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Bishop, J. Leander (John Leander), 1820-1868 / A history of American manufactures from 1608 to 1860 : exhibiting the origin and growth of the principal mechanic arts and manufactures, from the earliest colonial period to the adoption of the Constitution ; and comprising annals of the industry of the United States in machinery, manufactures and useful arts, with a notice of the important inventions, tariffs, and the results of each decennial census
Volume 3 (1868)

Manufactures of New Haven,   pp. 427-433


Page 428

MANUFACTURES OF NEW HAVEN.
ployed as his principal salesman John R. Lawrence, who is now the
senior partner of the firm of LAWRENCE, BRADLEY & PARDEE.
In 1829 Mr. Lawrence was taken into partnership by Mr. 'Brewster,
and in the succeeding year Solomon Collis was admitted as a partner,
establishing the firm of Brewster & Lawrence in New York, and Brew-
ster & Collis in New Haven.     These continued until the first of
February, 1837, when Mr. Brewster retired from business, disposing of
his interest to his partners, who continued business under the firm-
style of Lawrence & Collis in New York, and Collis & Lawrence in
New Haven, until 1850, when Mr. Collis disposed of his interest in
New Haven to William H. Bradley, and in New York to his partner,
who soon after associated with himself L. A. Durbrow and his son John
Lawrence, under the firm-style of John R. Lawrence & Co.     The
business was conducted at New Haven by Lawrence & Bradley until
January, 1857, when Mr. William B. Pardee became a partner, estab-
lishing the present firm of Lawrence, Bradley & Pardee. In the same
year they enlarged their factory to its present size, which is 200 feet in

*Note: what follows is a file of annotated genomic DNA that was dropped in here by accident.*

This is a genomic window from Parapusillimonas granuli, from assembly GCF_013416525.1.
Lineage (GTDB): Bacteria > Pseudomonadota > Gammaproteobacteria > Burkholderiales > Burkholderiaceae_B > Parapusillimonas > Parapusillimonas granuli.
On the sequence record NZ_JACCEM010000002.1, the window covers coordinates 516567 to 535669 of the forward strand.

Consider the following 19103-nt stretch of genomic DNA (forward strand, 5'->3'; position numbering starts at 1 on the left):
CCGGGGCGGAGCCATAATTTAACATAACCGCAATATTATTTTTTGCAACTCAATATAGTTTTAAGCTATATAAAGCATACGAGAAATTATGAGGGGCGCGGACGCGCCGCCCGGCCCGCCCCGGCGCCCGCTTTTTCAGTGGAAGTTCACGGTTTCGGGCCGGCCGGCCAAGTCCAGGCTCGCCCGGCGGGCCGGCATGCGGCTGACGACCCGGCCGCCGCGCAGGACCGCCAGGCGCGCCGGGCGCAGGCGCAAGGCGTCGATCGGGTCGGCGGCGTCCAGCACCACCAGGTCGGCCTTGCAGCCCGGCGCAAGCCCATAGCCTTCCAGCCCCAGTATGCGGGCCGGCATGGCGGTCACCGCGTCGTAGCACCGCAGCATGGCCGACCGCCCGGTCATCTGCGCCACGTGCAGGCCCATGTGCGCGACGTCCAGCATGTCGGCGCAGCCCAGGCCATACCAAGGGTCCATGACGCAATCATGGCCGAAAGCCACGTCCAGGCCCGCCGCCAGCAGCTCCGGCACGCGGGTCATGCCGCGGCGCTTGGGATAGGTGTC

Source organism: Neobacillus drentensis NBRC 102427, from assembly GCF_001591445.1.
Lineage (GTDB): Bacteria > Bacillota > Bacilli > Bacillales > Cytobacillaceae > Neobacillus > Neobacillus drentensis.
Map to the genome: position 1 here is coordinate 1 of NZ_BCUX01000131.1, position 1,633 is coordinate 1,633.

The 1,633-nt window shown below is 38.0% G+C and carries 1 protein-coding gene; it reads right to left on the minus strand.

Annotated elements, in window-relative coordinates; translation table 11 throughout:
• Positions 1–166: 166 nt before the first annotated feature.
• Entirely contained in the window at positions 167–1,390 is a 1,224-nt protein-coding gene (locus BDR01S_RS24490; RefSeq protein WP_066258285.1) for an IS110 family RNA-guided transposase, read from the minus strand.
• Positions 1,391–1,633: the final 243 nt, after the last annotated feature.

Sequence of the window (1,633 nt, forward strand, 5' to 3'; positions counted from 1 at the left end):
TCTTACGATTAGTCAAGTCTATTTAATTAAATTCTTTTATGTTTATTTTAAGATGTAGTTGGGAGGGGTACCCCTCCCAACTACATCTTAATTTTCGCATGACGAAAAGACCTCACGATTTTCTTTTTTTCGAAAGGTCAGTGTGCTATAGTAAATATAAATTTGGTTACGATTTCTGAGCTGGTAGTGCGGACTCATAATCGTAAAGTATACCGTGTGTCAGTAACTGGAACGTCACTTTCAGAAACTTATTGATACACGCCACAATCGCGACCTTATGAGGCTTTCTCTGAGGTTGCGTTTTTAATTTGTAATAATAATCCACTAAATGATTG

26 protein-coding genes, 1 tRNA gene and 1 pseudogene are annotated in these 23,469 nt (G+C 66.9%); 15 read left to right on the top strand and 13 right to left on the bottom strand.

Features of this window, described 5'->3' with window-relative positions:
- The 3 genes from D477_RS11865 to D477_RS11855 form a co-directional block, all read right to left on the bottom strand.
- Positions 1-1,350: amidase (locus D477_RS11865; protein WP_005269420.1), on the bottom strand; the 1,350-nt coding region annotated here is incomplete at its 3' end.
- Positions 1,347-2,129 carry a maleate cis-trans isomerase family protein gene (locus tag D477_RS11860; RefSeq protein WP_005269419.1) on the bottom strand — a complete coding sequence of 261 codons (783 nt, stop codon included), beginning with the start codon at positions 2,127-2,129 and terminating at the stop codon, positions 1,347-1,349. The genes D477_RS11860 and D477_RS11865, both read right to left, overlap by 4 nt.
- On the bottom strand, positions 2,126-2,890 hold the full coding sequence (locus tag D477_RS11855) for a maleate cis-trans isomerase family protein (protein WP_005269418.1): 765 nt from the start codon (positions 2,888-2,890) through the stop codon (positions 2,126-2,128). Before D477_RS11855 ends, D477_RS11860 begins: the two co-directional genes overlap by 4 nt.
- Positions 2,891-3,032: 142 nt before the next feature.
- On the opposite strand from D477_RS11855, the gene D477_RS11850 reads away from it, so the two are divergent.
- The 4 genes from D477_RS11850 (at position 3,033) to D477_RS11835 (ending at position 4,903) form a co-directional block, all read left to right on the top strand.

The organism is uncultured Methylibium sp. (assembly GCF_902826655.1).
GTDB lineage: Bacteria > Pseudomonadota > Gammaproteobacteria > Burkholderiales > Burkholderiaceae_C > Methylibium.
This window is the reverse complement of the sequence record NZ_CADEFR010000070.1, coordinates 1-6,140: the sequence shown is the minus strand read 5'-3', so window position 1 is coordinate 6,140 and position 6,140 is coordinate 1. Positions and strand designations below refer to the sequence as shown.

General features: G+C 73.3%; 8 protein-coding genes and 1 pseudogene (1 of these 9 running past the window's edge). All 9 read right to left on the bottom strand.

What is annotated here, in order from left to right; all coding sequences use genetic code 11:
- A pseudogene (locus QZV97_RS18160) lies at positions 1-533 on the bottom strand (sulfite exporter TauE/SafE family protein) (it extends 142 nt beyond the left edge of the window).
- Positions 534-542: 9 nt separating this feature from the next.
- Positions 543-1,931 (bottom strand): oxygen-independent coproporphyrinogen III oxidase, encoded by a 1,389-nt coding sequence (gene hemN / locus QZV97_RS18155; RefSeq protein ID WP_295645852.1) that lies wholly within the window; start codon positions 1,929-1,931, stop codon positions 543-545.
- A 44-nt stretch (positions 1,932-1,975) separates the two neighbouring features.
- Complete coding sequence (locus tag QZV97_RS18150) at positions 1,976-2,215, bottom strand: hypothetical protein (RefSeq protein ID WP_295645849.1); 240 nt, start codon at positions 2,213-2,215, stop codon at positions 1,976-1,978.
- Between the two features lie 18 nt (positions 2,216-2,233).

length and 45 feet in width.
This firm and their predecessors have probably constructed a greater
variety of Carriages, of all kinds and sizes, from a child's carriage to
the largest and most expensive coach, than any other in the country.
During the last few years they have supplied large orders for Car-
riages from Cuba, Mexico, South America, Africa, and Australia.
The trade in carriages with the West Indies is rapidly increas-
in, as it has been found that American woods are more durable
in warm climates and iess liable to crack thap those of Europe. Im-
portant orders have also been filled for Prussia, and other portions of
Germany. Since the Exhibition of 1851 American Carriages have been
growing in favor in Europe. Great improvements of late years have
been made in upholstering and leather work, and in the article of en-
amelled leather, it is said, American manufacturers are even now excel-
ling all foreign competitors.
The manufactory of this firm is managed in accordance with a system
perfected by experience. About 200 hands are employed in it, generally
by the day, and consequently they have no inducement for slighting their
work. Each department has its foreman, and light and heavy carriages
are considered as distinct articles, and made in different parts of the
factory. For the convenience of their distant customers they have pre-
pared an expensive illustrated volume, containing the largest collection
of carriage-cuts ever issued. Over 200 different styles of vehicles are
shown in this work, and yet these compose but a part of the styles they
are constantly manufacturing. They guarantee, we believe, full satisfa-
428


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